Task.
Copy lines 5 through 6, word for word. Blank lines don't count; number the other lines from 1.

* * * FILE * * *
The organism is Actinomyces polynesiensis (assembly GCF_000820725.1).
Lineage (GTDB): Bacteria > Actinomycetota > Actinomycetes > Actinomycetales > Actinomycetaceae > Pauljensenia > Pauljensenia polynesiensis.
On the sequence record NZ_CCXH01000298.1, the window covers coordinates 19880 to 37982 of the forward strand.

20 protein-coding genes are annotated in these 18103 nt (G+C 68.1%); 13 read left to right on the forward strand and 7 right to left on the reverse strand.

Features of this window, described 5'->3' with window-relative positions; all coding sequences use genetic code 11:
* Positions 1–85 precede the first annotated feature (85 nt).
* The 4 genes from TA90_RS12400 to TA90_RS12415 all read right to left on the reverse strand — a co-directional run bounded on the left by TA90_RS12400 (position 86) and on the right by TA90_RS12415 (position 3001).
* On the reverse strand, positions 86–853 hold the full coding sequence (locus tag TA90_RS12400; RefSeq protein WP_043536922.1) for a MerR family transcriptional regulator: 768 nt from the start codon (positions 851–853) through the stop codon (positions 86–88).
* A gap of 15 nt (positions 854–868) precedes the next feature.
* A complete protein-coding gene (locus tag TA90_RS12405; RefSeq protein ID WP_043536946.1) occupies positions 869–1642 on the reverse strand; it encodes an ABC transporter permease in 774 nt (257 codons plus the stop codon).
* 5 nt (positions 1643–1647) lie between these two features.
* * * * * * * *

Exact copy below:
Features of this window, described 5'->3' with window-relative positions; all coding sequences use genetic code 11:
* Positions 1–85 precede the first annotated feature (85 nt).